Elijah Dukes of the Washington Nationals hit a broken-bat grounder that would have been a routine double play to end the inning. As it turns out, the bat split in half, with the top end flying toward Green as he was trying to field his position.
At the last instant, Green slightly deflected the sheared piece of wood with his shoulder. The ball went through Green's legs and into left for a hit. The piece of bat had such a sharp end that it wound up standing straight up in the short grass in left field.
"It hit me in the forearm, but it was the barrel, so it was all right," said Green after the Red Sox beat the Nationals, 6-4. "It happened so fast, you don't really have time to react. I did what I could do to get out of the way of the bat. That's all you can do. I didn't have time to get scared. [It's] just one of those things that happens and you try to get away as quick as we can."
The scary moment merely reinforced why Major League Baseball has been doing studies of maple bats in an effort to make them safer. New regulations were put in place over the winter, with bat manufacturers required to follow specific guidelines to limit the chances of wood splitting in the violent fashion that occurred when Dukes hit his ball on Wednesday.
"That's a little bit scary when you see it sticking in the ground like that," said Red Sox manager Terry Francona. "I'm sure that's why the league is doing tests on bats, because someone is going to get hurt."
The bat used by Dukes was maple. Some players use ash, which is believed to be safer.
"I don't use maple," Green said. "I use it in BP, but, obviously, that was [a] maple [bat that Dukes was using]. They say they fixed it, but that obviously didn't fix it."
Though the fluky hit led to a run for the Nationals, it wasn't fun for them to watch either.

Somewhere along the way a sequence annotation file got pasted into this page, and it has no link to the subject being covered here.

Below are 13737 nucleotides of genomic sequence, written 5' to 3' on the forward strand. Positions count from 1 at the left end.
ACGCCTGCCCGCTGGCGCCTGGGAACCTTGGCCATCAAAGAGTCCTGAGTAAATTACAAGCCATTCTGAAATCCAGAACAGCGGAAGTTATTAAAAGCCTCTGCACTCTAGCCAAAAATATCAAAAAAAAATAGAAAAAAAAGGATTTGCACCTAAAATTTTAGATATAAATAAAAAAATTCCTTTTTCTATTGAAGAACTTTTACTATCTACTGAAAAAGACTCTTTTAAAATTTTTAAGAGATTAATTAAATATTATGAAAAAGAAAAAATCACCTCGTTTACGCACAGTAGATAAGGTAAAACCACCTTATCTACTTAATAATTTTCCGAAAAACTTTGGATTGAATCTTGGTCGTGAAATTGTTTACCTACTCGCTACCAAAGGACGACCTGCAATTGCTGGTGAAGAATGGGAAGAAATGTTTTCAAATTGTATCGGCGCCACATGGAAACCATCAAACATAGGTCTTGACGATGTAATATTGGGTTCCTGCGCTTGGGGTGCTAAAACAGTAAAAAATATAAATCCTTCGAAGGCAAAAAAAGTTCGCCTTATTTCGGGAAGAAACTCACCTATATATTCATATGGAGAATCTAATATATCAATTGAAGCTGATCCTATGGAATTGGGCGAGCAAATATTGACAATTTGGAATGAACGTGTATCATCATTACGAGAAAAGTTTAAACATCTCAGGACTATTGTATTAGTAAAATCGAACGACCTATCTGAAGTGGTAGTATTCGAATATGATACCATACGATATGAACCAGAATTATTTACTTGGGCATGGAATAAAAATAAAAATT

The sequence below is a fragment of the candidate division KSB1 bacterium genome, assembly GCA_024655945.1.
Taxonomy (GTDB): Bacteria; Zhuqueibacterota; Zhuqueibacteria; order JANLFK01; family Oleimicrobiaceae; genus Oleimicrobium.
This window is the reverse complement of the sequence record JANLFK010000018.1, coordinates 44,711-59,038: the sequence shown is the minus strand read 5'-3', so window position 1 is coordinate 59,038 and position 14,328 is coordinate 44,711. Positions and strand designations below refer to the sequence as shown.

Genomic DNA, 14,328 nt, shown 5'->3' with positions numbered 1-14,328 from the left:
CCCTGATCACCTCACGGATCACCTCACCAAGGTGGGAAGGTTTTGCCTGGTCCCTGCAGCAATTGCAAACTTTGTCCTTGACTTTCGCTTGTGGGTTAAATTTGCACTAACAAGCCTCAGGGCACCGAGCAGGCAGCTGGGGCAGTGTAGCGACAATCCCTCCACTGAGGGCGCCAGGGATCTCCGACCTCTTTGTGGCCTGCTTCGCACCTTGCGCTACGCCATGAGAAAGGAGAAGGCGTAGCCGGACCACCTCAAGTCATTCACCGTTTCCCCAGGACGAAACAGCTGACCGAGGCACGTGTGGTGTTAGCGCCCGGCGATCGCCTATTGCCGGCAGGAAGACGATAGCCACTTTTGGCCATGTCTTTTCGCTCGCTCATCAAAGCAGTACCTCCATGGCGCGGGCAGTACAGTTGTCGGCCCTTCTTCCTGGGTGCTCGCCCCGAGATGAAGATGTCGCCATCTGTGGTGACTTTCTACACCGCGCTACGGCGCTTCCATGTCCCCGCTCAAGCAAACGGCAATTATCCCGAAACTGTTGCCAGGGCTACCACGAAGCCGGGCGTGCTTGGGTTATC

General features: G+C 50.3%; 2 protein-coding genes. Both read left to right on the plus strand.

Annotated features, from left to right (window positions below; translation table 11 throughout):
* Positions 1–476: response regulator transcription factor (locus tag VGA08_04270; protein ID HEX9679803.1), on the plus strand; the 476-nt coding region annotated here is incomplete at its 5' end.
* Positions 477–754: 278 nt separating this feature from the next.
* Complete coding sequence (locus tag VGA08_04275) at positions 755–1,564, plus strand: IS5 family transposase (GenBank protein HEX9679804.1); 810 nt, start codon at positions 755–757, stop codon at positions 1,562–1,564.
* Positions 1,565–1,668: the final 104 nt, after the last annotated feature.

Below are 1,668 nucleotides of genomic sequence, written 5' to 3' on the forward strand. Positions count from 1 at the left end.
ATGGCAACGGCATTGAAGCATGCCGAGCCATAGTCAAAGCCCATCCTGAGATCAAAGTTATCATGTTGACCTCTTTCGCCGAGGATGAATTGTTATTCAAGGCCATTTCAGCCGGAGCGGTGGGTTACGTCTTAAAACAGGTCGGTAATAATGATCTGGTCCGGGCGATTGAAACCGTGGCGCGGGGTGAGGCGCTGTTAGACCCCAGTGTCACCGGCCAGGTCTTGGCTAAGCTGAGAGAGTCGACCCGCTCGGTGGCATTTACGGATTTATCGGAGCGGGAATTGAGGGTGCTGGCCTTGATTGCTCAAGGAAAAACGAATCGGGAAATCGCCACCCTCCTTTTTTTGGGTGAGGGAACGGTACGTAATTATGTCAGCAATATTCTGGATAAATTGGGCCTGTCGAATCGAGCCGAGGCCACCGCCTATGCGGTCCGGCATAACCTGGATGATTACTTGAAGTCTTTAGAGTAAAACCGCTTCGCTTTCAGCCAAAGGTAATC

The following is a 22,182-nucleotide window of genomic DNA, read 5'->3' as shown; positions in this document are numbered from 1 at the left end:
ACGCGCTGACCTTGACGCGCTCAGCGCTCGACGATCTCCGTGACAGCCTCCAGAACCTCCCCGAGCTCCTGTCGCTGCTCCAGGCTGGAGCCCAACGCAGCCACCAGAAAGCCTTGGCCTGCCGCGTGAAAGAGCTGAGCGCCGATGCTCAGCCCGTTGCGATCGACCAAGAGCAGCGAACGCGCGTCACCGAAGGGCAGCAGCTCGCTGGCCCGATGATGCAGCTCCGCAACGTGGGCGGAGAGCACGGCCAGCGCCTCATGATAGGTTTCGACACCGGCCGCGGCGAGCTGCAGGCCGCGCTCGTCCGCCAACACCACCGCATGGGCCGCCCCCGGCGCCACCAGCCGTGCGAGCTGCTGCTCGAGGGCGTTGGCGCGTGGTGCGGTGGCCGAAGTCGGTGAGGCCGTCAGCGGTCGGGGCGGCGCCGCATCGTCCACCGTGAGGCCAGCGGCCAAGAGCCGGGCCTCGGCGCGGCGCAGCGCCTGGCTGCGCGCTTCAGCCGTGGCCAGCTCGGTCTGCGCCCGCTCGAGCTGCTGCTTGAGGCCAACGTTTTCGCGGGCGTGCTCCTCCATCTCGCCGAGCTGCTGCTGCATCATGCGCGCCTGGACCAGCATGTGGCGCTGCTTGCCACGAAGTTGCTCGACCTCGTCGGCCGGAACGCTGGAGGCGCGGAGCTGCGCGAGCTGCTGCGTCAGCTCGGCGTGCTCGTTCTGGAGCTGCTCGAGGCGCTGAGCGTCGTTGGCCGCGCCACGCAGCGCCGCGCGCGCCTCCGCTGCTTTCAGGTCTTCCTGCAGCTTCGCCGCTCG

"Lord, that was very scary," said Nationals manager Manny Acta. "We have seen bats split in two in the last couple of years, but I've never seen a bat travel that far and that fast toward that guy. What came to my mind was, 'What if it was toward the mound, which is only 60 feet, six inches [away]?' It was scary, but I think they are doing some studies on that. Hopefully something good will come out of it."
Red Sox left-hander Jon Lester was more concerned about the issue of bat safety than the run he allowed in that second inning.
"I thought we put a whole lot of money and time into researching how that doesn't happen, but we're still getting a lot of bat heads that break and go flying," said Lester, who added players need to take cover when a bat comes flying in their direction. "There's nothing you can really do."
"That was a crazy play," said Red Sox second baseman Dustin Pedroia. "Those bats, when they snap like that, they usually don't go that far, but we're just fortunate that it didn't hit [Green], stab him or something."
Ian Browne is a reporter for MLB.com. This story was not subject to the approval of Major League Baseball or its clubs.